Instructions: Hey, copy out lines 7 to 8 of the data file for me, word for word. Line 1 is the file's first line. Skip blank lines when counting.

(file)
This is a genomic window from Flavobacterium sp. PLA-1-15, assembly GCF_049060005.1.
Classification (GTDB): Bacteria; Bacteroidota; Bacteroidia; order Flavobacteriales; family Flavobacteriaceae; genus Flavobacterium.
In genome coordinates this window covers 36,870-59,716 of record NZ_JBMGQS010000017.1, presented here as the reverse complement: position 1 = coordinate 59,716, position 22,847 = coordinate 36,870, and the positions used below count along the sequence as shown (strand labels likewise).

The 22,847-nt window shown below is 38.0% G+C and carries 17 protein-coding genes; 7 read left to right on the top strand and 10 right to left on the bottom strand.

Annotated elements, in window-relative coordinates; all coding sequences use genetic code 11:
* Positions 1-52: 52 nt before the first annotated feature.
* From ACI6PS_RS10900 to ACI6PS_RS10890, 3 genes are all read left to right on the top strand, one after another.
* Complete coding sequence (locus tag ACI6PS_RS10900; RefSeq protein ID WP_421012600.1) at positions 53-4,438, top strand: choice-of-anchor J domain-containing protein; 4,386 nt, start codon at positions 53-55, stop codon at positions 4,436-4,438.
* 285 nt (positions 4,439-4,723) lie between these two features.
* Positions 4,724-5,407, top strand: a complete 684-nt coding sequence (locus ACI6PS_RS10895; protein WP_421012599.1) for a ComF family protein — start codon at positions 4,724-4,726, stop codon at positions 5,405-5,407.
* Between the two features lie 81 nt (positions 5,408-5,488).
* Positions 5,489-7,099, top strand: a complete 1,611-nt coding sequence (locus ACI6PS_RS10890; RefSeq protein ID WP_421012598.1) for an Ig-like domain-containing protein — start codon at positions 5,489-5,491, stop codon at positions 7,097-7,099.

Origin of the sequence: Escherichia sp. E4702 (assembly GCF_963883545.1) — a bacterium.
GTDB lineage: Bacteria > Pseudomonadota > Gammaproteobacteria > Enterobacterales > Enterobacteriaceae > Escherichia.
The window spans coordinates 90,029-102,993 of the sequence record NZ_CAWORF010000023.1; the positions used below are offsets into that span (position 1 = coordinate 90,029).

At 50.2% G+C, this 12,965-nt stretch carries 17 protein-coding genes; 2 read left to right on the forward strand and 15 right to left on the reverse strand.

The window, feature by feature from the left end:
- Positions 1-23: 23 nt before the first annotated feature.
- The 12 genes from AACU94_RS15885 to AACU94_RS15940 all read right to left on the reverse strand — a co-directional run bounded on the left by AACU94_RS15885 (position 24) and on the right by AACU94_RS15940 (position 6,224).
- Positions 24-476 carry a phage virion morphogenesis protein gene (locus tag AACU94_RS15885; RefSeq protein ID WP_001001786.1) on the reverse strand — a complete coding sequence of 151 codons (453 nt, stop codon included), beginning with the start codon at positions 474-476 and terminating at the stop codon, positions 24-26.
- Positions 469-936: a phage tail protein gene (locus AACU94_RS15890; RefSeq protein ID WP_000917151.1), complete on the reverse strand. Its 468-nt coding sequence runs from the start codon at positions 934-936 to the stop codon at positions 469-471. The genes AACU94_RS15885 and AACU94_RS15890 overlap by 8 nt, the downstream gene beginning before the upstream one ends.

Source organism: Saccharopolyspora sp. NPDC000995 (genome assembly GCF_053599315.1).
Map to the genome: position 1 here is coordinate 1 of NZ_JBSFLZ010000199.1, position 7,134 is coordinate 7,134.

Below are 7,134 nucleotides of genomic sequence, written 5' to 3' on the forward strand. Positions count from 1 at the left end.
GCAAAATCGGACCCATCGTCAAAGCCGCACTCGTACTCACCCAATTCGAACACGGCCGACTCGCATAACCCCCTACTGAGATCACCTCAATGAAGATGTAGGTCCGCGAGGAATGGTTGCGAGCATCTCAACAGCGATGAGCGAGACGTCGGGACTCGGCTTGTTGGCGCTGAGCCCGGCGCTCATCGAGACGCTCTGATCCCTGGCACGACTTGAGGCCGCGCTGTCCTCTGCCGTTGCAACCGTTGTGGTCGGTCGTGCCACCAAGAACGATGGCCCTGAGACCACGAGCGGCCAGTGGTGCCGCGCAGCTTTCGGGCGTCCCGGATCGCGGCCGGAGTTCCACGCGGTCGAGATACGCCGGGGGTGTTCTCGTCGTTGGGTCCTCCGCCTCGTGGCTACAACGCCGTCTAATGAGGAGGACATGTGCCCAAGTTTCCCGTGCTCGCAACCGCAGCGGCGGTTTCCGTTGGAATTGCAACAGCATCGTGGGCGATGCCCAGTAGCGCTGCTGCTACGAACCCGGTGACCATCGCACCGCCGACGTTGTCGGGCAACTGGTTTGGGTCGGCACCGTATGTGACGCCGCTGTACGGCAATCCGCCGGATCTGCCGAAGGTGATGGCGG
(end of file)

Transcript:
* From ACI6PS_RS10900 to ACI6PS_RS10890, 3 genes are all read left to right on the top strand, one after another.
* Complete coding sequence (locus tag ACI6PS_RS10900; RefSeq protein ID WP_421012600.1) at positions 53-4,438, top strand: choice-of-anchor J domain-containing protein; 4,386 nt, start codon at positions 53-55, stop codon at positions 4,436-4,438.